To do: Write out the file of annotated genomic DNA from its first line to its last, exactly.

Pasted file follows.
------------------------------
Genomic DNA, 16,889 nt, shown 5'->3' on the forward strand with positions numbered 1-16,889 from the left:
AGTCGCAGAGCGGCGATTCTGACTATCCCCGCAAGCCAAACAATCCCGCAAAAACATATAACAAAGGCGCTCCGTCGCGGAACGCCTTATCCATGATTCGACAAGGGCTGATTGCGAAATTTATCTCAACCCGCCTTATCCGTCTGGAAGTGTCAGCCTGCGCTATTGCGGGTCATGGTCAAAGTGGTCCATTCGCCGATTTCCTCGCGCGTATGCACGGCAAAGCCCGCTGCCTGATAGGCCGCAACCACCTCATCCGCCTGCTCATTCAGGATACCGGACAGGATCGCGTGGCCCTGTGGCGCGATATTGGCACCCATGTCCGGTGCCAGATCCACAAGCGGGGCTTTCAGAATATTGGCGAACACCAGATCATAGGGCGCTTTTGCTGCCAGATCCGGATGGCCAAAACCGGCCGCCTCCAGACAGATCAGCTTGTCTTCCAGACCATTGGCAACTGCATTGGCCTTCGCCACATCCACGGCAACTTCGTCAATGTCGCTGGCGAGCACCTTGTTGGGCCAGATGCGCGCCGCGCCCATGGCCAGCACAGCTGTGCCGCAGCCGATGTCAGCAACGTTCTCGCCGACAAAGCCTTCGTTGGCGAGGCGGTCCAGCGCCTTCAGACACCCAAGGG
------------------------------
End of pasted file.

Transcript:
Genomic DNA, 16,889 nt, shown 5'->3' on the forward strand with positions numbered 1-16,889 from the left:
AGTCGCAGAGCGGCGATTCTGACTATCCCCGCAAGCCAAACAATCCCGCAAAAACATATAACAAAGGCGCTCCGTCGCGGAACGCCTTATCCATGATTCGACAAGGGCTGATTGCGAAATTTATCTCAACCCGCCTTATCCGTCTGGAAGTGTCAGCCTGCGCTATTGCGGGTCATGGTCAAAGTGGTCCATTCGCCGATTTCCTCGCGCGTATGCACGGCAAAGCCCGCTGCCTGATAGGCCGCAACCACCTCATCCGCCTGCTCATTCAGGATACCGGACAGGATCGCGTGGCCCTGTGGCGCGATATTGGCACCCATGTCCGGTGCCAGATCCACAAGCGGGGCTTTCAGAATATTGGCGAACACCAGATCATAGGGCGCTTTTGCTGCCAGATCCGGATGGCCAAAACCGGCCGCCTCCAGACAGATCAGCTTGTCTTCCAGACCATTGGCAACTGCATTGGCCTTCGCCACATCCACGGCAACTTCGTCAATGTCGCTGGCGAGCACCTTGTTGGGCCAGATGCGCGCCGCGCCCATGGCCAGCACAGCTGTGCCGCAGCCGATGTCAGCAACGTTCTCGCCGACAAAGCCTTCGTTGGCGAGGCGGTCCAGCGCCTTCAGACACCCAAGGG